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Wed Jun 20, 2012, 11:55 PM

The Truth About The Little Bear Fire


There is a lot of made up crap going around about the Little Bear fire from the right wing. This blog goes into great detail about what really happened and how it got out of control. The forest service did not allow it to burn they jumped on it right away.

http://theweatherinmymind.blogspot.com/2012/06/truth-about-little-bear-fire.html

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Arrow 5 replies Author Time Post
Reply The Truth About The Little Bear Fire (Original post)
Quixote1818 Jun 2012 OP
duhneece Jun 2012 #1
Quixote1818 Jun 2012 #3
duhneece Jun 2012 #2
Quixote1818 Jun 2012 #4
duhneece Jun 2012 #5

Response to Quixote1818 (Original post)

Wed Jun 27, 2012, 09:02 PM

1. Do you think that the 4%, 5% cuts in Forest Service funding over the past two years

Is or will have a negative impact, as our fire danger continues to rise?

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Response to duhneece (Reply #1)

Thu Jun 28, 2012, 11:23 PM

3. The main problem with forest fires is losing homes. Fire is good for forests.


Forests evolved over hundreds of millions of years with fire. Fire keeps forests healthy and in balance but the problem is with so many homes moving into forests that can't allow for a "let burn" policy other than in places the like the Gila NF here in NM and Yellowstone Nat. Park where there is little population.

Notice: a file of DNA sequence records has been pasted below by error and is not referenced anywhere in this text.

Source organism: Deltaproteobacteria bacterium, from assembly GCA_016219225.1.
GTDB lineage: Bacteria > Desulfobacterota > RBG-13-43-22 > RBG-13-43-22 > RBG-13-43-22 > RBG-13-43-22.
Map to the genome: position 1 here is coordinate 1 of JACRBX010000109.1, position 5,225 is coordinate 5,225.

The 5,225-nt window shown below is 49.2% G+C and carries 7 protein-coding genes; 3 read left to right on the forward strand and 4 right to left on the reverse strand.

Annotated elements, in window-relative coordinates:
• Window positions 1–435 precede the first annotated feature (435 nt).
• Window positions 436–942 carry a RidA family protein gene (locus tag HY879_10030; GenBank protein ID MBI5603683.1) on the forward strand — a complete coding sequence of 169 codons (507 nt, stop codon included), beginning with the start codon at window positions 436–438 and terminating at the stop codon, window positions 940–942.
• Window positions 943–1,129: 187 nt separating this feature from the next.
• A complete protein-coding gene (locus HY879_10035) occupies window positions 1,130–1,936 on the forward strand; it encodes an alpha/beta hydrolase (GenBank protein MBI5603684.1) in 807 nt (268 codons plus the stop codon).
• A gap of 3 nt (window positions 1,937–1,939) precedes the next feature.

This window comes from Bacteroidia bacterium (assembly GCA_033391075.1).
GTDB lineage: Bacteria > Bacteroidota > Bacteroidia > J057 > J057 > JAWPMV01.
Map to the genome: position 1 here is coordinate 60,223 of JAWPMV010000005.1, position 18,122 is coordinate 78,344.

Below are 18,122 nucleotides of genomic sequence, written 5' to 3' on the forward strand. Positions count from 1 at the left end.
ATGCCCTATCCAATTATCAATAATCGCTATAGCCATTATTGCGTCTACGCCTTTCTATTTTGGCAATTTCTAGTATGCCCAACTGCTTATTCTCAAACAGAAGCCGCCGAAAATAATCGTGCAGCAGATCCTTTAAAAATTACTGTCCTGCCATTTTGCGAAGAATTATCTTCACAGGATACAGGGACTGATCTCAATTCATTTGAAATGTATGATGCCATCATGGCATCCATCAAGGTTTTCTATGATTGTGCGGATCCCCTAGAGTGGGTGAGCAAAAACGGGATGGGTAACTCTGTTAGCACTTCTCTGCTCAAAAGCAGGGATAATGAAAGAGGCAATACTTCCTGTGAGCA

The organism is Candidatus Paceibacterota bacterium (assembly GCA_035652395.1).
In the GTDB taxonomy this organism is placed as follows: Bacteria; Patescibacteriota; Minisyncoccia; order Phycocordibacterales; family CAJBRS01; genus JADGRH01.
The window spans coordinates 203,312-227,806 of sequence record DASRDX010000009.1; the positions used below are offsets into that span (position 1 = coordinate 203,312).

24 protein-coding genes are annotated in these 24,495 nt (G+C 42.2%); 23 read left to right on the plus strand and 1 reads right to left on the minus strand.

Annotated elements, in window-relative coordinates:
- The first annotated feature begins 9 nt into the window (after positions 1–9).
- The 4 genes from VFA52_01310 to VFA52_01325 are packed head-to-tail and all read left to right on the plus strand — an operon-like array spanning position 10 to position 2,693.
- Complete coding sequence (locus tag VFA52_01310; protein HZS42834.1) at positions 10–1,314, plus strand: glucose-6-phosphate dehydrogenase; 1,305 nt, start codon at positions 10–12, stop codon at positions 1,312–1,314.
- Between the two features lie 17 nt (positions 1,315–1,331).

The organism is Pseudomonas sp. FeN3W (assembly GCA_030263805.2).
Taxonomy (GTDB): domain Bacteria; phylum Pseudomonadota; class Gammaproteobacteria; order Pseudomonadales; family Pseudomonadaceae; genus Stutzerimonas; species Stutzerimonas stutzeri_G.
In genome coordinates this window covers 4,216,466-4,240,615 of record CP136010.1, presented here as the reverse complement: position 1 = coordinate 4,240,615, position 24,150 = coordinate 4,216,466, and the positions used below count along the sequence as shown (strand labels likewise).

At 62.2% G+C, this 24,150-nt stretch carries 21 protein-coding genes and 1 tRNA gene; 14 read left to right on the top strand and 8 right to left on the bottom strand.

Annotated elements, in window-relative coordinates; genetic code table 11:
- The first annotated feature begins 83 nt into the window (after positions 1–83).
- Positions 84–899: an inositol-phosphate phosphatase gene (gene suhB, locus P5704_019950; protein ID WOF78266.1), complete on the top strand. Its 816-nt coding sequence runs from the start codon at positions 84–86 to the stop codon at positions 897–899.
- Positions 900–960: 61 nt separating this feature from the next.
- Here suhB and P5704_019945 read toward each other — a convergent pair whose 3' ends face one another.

Personally I think the negative impacts will be more on home owners and insurance companies than the forests themselves. The forest in high intensity crown fires will look horrible for ten or twenty years but in low and moderate intensity burns the forest recovers and is more healthy in less than a year. Also, Aspen roots are often already in place and huge Aspen groves can begin growing almost immediately where there were crown fires. In the Gila NF less than 20% of the burns were high intensity because they have allowed fires to burn there for 40 years so there wasn't that much fuel. The reason that fire spread to be so huge was because of high winds and because they pretty much allowed it to burn but steering it away from the hand full of houses in the area.

Probably more homes will be burned due to the cut back backs because in National Forests that have a lot of population and towns are not allowed to have a let burn policy for good reason but the cut backs mean it's harder for the FS to have the man power to clean out brush and cut down small trees where the forest is too dense. But keep in mind the SW had a La Nina last winter so forests are extremely dry right now. El Nino is predicted for the coming winter so there probably won't be many fires in the SW next summer unless El Nino fails to develop but even if it does we will probably have more normal precipitation.

Fires help keep the forest healthy but it's sad to see people lose their homes. I think the lesson is to cut down any trees right next to your house and clear out any brush.

Watch the following videos as they give a good summary of why fire is good for forests.

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Response to Quixote1818 (Original post)

Wed Jun 27, 2012, 09:14 PM

2. Your blog is interesting

I get caught up in my own false assumtions ...so that I'm amazed to find it in fundamentalist, Texas/cowboy/good-old-boy' Lincoln/Otero county. Glad, tho!

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Response to duhneece (Reply #2)

Fri Jun 29, 2012, 12:24 AM

4. It's not my blog but I found it interesting too. nt

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Response to Quixote1818 (Reply #4)

Fri Jun 29, 2012, 11:15 AM

5. Well then, thank you for sharing.

I'm old enough to remember when we knew the words & could all sing along to 'Smokey the Bear, Smokey the Bear...." and we were all trying to prevent forest fires, but now we know more. We did then what we knew; now that we know better, hopefully we can do better. Somewhat controlled fires are better than what we have now is what I'm understanding, I think.

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